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Taylor v. First Medical Management

United States District Court, M.D. Tennessee, Nashville Division

August 11, 2017

JAMES WILLIAM TAYLOR, Plaintiff,
v.
FIRST MEDICAL MANAGEMENT, et al., Defendants.

          Trauger, Judge

          REPORT AND RECOMMENDATION AND ORDER

          JEFFERY S. FRENSLEY, United States Magistrate Judge

         I. Introduction and Background

         This matter is before the Court upon two Motions to Dismiss filed pursuant to Fed.R.Civ.P. 12(b)(6): the first, filed by Defendants Thorten, Rhodes, King, Johnson, Colson, Davis, Duffel, Hassan, Hodge, and Little (collectively referred to as the “TDOC Defendants”) (Docket No. 180); and the second, filed by Defendants First Medical Management (“First Medical” or “FMM”), Salcedo, and McNeal (collectively referred to as the “Medical Defendants”) (Docket No. 199). Each Motion is accompanied by a supporting Memorandum of Law. Docket Nos. 181, 199-1.

         Plaintiff has filed a Response in opposition to each Motion. Docket Nos. 192, 201.

         Also pending before this Court are Plaintiff's “Motion to Re-Issue Summons, ” filed on February 2, 2017, which seeks to have summons' issued to “f/n/u Jones, female, ” “f/n/u Jones, male, ” “Michael l/n/u, ” “f/n/u Buchanan, ” “Toni l/n/u, ” Paul Alexander, and Karen Baugh (Docket No. 190), and a “Motion to Strike Plaintiff's Supplemental Pleadings” (Docket No. 198) filed by the Medical Defendants, which seeks to strike two submissions filed by Plaintiff without leave of Court: the first, entitled “Supplemental Pleadings: Damages and a Request for Relief” (Docket No. 193) filed by Plaintiff on February 17, 2017; and the second, entitled “Supplemental Pleadings: Statement of Claim, 42 U.S.C. § 1983, Claim of Serious Physical Injury, Eighth and Fourteenth Constitutional Amendment Violations” (Docket No. 194) filed by Plaintiff on February 27, 2017. Plaintiff's Response to the Medical Defendants' Motion to Dismiss is also a Response in Opposition to the Medical Defendants' Motion to Strike. Docket No. 201.

         Plaintiff, an inmate in the custody of the Tennessee Department of Correction (“TDOC”) who, at all times relevant to the instant action was housed at the Lois M. Deberry Special Needs Facility (“DSNF”), filed this pro se action pursuant to 42 U.S.C. §1983, alleging that Defendants violated his Eighth Amendment rights by being deliberately indifferent to his serious medical needs. Docket No. 1. Plaintiff sues First Medical Management, “f/n/u Jones, female”, “f/n/u Jones, male, ” Dennis Davis, Rueben Hodge, George Little, Alayna Duffel, Shereen Hassan, Ronald Colson, Mark King, “f/n/u McNeil, ”[1] “f/n/u Salcedo, ” Betty Thorten, “Michael l/n/u, ” “f/n/u Buchanan, ” Debra Johnson, B.J. Rhodes, “Toni l/n/u, ” and Paul Alexander, in their official and individual capacities, seeking compensatory and punitive damages. Id.[2]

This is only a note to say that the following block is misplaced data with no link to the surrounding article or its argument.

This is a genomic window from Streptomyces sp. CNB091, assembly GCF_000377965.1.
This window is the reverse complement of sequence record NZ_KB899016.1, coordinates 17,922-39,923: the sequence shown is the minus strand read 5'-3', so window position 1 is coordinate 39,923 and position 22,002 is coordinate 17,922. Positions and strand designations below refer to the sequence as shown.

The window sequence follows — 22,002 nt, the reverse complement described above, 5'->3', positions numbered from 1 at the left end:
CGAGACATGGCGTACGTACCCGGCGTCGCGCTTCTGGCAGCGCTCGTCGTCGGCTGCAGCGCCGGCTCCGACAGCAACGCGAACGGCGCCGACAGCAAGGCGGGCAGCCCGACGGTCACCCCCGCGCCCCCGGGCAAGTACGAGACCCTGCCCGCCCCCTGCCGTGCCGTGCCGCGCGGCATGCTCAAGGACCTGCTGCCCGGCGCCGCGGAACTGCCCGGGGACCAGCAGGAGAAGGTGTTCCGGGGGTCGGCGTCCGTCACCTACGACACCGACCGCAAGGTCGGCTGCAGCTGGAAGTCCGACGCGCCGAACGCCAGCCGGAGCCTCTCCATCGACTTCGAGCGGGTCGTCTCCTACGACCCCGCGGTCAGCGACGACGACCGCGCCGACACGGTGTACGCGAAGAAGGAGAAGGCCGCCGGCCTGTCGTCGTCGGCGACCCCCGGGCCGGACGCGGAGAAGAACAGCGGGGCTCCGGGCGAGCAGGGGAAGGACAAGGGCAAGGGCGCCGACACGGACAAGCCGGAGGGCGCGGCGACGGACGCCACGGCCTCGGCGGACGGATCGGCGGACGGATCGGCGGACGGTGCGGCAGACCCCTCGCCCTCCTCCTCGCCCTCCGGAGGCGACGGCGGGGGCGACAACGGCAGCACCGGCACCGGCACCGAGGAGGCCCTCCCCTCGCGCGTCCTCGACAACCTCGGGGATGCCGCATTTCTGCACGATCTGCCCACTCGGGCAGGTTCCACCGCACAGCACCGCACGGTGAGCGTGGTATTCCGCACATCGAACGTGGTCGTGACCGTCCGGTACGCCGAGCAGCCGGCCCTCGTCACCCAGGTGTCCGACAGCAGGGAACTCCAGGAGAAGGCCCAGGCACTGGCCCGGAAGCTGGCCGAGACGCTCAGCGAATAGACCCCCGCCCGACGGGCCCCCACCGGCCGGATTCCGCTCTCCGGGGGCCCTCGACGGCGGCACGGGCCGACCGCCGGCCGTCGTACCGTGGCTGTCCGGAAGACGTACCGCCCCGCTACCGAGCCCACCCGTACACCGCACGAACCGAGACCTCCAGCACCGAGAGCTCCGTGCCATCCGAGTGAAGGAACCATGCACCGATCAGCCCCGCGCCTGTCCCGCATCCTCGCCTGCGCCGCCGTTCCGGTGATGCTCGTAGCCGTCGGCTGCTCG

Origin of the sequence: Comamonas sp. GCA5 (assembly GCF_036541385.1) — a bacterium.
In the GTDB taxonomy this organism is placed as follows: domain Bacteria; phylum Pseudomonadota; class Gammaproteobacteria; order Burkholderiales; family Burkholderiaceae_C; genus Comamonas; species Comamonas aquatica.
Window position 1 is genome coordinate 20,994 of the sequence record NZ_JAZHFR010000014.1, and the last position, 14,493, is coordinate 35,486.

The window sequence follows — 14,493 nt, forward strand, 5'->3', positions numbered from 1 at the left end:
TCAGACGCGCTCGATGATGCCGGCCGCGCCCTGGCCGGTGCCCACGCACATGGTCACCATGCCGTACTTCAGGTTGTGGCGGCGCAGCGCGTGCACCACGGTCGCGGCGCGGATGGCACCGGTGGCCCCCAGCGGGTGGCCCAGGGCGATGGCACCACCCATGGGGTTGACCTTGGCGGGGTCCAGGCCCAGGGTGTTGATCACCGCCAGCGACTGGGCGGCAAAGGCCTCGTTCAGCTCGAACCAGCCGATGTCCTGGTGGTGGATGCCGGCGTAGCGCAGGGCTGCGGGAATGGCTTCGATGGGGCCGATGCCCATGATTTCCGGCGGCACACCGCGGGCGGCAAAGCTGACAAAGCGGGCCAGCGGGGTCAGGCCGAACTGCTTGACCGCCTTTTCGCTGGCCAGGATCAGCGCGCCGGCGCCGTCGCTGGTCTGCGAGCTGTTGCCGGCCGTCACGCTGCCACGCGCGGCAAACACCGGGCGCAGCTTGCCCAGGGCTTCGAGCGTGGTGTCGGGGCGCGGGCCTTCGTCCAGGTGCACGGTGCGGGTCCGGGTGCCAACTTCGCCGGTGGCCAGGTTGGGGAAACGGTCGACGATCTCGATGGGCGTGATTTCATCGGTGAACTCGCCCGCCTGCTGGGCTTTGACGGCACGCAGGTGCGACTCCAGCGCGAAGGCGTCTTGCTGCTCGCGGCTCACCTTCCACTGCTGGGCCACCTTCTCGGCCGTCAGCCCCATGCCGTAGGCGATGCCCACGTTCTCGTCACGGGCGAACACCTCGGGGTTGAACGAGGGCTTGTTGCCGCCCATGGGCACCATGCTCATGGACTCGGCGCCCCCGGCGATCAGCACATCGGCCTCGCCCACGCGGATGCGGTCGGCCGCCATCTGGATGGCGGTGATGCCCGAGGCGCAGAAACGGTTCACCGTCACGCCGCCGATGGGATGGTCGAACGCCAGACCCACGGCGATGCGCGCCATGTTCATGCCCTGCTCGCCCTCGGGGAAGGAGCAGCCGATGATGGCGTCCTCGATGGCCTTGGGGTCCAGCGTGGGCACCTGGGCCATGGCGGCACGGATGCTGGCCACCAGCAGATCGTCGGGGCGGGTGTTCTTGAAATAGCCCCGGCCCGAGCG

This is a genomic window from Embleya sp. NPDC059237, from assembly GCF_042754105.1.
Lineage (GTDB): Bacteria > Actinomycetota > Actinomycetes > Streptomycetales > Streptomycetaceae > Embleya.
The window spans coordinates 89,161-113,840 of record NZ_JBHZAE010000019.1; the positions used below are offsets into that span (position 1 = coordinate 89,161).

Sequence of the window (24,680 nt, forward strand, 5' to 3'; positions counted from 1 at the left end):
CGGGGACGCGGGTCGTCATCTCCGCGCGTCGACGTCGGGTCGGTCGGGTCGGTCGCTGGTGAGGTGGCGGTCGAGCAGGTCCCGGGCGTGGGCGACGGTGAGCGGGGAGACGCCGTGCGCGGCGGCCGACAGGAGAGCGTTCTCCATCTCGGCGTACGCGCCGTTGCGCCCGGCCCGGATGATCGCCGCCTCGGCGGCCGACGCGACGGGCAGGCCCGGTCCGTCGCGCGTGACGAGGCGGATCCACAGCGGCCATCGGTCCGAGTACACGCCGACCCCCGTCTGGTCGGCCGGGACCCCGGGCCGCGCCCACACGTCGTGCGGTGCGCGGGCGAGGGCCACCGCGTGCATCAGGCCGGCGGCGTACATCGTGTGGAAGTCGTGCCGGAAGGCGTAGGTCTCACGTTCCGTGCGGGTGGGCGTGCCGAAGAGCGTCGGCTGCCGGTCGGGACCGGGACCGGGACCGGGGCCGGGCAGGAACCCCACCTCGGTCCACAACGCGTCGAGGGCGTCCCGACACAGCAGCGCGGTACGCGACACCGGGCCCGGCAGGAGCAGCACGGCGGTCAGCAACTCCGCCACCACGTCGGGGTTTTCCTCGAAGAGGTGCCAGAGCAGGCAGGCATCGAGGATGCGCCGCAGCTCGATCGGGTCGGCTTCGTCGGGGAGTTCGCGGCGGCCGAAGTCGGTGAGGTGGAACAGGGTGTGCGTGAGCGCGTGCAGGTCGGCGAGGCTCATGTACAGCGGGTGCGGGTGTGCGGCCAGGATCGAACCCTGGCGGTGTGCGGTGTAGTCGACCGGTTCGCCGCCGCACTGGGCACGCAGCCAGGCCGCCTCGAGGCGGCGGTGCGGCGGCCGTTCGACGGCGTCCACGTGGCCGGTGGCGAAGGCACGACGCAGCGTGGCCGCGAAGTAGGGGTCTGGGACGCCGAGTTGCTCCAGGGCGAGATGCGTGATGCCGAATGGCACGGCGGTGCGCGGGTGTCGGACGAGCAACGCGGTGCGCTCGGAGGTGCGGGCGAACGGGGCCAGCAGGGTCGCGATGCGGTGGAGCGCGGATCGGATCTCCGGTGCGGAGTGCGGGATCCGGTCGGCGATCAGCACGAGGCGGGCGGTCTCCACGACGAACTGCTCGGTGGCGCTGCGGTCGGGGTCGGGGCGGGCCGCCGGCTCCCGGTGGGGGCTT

A. TDOC Defendants' Motion to Dismiss

         As grounds for their Motion to Dismiss, the TDOC Defendants argue that Plaintiff's claims against Defendants “King, Rhodes, Johnson, Colson, Davis, Duffel, Hassan, Hodge, and Little are based upon respondeat superior and grievance responses, ” neither of which is independently sufficient under §1983. Docket Nos. 180, 181, citing, e.g. Ashcroft v. Iqbal, 129 S.Ct. 1937, 1948 (2009); Shehee v. Luttrell, 199 F.3d 295, 300 (6th Cir. 1999); Bellamy v. Bradley, 729 F.2d 416, 421 (6th Cir. 1984); Dunn v. State of Tn., 697 F.2d 121, 128 (6th Cir. 1983); Wilson v. Beebe, 612 F.2d 275, 276 (6th Cir. 1980); Monell v. Dept of Soc. Svcs., 436 U.S. 658, 694 (1978). The TDOC Defendants maintain that because Plaintiff has failed to allege that any of them were personally involved in any alleged Eighth Amendment violations, he has failed to state a claim against them. Id. The TDOC Defendants further maintain that, to the extent that Plaintiff avers that they should be liable for not responding to his grievances regarding the acts of subordinates, those allegations would likewise fail to state a claim against them, as liability under § 1983 must be based on active unconstitutional behavior and cannot be based upon “a mere failure to act.” Id., citing Shehee, 199 F.3d at 300. They contend that allegations that a defendant mishandled a grievance or failed to investigate a complaint fails to state a claim, and they note that, “A supervisory official who is aware of the unconstitutional conduct of his subordinates, but fails to act, generally cannot be held liable in his individual capacity.” Id.